Monday, August 27, 2007

They’re Bad, They’re Countrywide

For those folks who would like to place blame for the mortgage meltdown on irresponsible, greedy borrowers who just couldn’t control their wild spending, the look at Countrywide Financial in Sunday’s New York Times is a dose of cold water on that fairy tale.

While I’m sure there were a few greedy, irresponsible borrowers (human nature being what it is), there were also greedy, irresponsible lenders:
... [P]otential borrowers were often led to high-cost and sometimes unfavorable loans that resulted in richer commissions for Countrywide’s smooth-talking sales force, outsize fees to company affiliates providing services on the loans, and a roaring stock price that made Countrywide executives among the highest paid in America.

Countrywide’s entire operation, from its computer system to its incentive pay structure and financing arrangements, is intended to wring maximum profits out of the mortgage lending boom no matter what it costs borrowers, according to interviews with former employees and brokers who worked in different units of the company and internal documents they provided. One document, for instance, shows that until last September the computer system in the company’s subprime unit excluded borrowers’ cash reserves, which had the effect of steering them away from lower-cost loans to those that were more expensive to homeowners and more profitable to Countrywide.

So excuse me if I don’t cry a river for Countrywide as it teeters on the brink of bankruptcy.

Sadly, nearly one-fourth of those with Countrywide subprime loans are delinquent--10% are behind 90 days or more. Meanwhile, Countrywide founder and chief executive Angelo R. Mozilo has made $129 million from Countrywide stock sales during the last 12 months. No, I don’t feel sorry at all.

There are those who claim that Countrywide is an innocent bystander in this trainwreck, having the misfortunte to purchase subprime lenders who had made these bad loans. Uh-uh, I ain’t buying it:

“In terms of being unresponsive to what was happening, to sticking it out the longest, and continuing to justify the garbage they were selling, Countrywide was the worst lender,” said Ira Rheingold, executive director of the National Association of Consumer Advocates. “And anytime states tried to pass responsible lending laws, Countrywide was fighting it tooth and nail.”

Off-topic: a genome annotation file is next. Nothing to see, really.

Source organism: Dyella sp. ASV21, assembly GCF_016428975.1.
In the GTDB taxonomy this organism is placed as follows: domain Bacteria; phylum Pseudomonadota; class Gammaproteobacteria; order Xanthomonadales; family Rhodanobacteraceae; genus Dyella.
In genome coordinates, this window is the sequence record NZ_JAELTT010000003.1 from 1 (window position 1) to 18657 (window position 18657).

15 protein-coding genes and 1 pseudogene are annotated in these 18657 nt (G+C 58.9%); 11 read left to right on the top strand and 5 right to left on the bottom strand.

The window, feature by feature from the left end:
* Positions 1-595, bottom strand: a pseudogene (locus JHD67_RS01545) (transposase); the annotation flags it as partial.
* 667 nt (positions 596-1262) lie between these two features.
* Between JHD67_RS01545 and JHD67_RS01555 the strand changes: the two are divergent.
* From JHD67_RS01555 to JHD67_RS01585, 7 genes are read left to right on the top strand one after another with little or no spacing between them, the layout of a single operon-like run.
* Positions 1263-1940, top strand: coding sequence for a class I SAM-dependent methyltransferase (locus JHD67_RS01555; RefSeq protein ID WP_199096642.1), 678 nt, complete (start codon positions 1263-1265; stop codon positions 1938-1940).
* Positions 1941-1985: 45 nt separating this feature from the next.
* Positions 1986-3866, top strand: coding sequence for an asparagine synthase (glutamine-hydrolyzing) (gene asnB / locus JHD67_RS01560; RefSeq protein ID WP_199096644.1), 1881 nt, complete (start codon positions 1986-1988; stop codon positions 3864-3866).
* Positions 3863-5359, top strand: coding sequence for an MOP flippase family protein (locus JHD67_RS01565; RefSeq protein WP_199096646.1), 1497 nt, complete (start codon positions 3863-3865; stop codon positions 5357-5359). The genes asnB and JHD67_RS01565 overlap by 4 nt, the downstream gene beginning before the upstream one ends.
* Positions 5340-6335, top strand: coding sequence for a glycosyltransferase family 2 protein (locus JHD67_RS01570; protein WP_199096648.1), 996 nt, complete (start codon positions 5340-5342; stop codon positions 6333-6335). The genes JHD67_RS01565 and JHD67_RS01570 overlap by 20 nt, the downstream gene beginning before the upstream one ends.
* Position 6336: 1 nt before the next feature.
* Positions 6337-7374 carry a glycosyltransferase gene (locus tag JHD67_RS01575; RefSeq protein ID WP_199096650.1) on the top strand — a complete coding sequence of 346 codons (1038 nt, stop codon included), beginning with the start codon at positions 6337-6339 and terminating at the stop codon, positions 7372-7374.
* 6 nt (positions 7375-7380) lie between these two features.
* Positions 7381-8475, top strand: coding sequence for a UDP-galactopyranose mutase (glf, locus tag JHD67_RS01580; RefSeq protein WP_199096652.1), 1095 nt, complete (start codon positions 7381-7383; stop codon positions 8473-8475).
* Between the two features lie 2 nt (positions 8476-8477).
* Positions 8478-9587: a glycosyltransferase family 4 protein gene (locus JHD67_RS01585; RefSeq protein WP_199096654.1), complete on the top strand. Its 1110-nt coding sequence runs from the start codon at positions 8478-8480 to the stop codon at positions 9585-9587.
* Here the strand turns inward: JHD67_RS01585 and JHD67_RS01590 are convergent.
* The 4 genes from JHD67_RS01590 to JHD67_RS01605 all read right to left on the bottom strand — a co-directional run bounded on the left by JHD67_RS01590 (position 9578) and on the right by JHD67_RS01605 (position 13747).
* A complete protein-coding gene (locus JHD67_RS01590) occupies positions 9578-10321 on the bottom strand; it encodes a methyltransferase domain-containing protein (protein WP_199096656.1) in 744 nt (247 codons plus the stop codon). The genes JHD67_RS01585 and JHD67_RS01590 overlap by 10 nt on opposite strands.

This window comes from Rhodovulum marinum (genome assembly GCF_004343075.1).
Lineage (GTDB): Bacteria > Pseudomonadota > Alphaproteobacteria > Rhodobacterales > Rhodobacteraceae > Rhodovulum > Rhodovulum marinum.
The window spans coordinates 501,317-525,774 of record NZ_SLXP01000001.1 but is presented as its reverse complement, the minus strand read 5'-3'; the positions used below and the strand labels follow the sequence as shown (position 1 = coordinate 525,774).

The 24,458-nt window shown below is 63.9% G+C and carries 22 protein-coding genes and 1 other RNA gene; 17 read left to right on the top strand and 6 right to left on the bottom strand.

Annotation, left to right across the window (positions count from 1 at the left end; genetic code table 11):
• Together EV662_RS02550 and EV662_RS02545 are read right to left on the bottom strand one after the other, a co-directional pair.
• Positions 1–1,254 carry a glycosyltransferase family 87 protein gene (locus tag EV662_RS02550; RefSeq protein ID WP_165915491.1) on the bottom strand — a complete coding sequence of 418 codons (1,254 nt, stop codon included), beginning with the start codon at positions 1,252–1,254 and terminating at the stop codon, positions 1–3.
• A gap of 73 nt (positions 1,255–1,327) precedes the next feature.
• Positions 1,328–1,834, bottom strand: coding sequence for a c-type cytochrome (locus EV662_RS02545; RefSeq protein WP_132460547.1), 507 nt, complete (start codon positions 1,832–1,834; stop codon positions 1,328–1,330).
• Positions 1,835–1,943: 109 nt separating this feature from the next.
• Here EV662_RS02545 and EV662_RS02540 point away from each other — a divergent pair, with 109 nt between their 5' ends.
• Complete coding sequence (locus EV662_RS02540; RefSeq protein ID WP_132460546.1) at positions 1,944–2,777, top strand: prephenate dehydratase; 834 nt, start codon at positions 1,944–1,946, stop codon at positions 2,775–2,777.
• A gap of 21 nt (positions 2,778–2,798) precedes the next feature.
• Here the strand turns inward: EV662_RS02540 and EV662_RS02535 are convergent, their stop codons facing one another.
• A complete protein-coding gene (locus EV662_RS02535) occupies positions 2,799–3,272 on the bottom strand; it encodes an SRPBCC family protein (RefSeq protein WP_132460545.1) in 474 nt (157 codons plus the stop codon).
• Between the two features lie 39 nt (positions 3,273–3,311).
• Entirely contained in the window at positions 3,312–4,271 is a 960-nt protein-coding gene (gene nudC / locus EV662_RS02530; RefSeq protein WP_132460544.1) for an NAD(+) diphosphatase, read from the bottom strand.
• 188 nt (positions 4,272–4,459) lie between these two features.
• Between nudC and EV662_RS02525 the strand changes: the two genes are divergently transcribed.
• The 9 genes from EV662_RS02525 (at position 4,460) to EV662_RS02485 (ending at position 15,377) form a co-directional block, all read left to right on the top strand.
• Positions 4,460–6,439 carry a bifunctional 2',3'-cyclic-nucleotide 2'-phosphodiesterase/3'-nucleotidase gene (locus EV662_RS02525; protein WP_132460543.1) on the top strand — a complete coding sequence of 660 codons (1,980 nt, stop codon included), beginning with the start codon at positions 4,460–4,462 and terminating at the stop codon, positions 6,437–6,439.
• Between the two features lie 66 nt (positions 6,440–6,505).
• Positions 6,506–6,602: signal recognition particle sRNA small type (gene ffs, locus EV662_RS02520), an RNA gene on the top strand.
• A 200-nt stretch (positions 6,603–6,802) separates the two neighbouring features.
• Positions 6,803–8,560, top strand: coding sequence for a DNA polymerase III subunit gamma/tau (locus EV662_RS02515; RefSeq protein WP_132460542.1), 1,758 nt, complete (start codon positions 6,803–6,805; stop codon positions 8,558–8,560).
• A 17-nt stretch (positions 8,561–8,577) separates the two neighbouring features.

As recently as July 27, Countrywide’s product list showed that it would lend $500,000 to a borrower rated C-minus, the second-riskiest grade. As long as the loan represented no more than 70 percent of the underlying property’s value, Countrywide would lend to a borrower even if the person had a credit score as low as 500. (The top score is 850.)

The company would lend even if the borrower had been 90 days late on a current mortgage payment twice in the last 12 months, if the borrower had filed for personal bankruptcy protection, or if the borrower had faced foreclosure or default notices on his or her property.

Why would Countrywide do this? Because, silly, these subprime loans are so much more profitable than the regular kind.

Countrywide even avoided offering eligible borrowers less-risky FHA loans because they are less profitable:

The monthly payment on the F.H.A. loan would have been $1,829, while Countrywide’s subprime loan generated a $2,387 monthly payment. That amounts to a difference of $558 a month, or $6,696 a year — no small sum for a low-income homeowner.

“F.H.A. loans are the best source of financing for low-income borrowers,” the former sales representative said. So Countrywide’s subprime lending program “is not living up to the promise of providing the best loan programs to its clients,” he said.

Er, no. That’s the understatement of the year.

The article also reveals Countrywide’s usurious practice of overcharging for things like credit checks and flood certifications. Perhaps the most outrageous fees: e-mailing documents ($100) and overnighting documents ($45). Free hand of the market will screw you every time.

What I don’t understand is why it takes something like the collapse of the mortgage industry for the predatory behavior of companies like Countrywide Financial to come to light.